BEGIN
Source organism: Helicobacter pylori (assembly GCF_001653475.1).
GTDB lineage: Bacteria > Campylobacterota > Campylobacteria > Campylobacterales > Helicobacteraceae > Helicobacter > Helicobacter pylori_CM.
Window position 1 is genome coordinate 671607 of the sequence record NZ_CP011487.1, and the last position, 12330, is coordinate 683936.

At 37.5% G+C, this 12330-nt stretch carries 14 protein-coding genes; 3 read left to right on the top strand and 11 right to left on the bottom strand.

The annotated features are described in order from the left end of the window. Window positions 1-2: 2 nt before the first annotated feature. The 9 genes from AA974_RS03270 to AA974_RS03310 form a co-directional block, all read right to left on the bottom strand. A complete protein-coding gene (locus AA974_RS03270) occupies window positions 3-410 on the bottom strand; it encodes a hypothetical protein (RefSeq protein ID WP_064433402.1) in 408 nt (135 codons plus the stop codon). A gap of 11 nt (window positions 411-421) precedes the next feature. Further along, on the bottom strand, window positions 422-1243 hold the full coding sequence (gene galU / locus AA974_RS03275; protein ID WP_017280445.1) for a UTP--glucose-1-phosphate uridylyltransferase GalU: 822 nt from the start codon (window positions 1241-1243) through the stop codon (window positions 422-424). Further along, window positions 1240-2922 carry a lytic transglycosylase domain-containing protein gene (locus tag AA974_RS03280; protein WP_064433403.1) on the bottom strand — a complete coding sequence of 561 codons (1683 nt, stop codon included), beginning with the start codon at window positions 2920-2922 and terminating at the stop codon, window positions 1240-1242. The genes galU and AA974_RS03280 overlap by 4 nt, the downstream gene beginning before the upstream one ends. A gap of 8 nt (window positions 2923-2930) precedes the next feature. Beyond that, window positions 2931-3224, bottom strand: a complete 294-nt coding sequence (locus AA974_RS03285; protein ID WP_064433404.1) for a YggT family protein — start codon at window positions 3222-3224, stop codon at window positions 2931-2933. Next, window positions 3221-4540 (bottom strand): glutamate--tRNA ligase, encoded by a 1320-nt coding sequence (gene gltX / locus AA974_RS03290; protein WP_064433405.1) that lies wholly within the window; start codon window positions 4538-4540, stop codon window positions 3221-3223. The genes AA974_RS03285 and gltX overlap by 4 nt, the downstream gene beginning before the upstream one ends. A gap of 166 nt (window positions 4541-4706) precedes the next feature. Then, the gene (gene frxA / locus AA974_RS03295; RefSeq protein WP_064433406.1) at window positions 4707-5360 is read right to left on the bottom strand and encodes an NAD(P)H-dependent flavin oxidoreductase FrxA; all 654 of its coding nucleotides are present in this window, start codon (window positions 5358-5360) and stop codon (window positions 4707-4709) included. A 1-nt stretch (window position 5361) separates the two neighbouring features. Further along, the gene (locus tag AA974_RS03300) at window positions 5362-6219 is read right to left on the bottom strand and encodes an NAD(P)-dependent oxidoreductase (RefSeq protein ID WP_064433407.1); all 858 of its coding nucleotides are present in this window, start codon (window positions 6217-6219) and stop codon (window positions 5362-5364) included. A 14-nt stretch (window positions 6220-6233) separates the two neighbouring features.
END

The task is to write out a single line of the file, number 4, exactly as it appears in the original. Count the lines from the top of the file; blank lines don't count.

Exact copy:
At 37.5% G+C, this 12330-nt stretch carries 14 protein-coding genes; 3 read left to right on the top strand and 11 right to left on the bottom strand.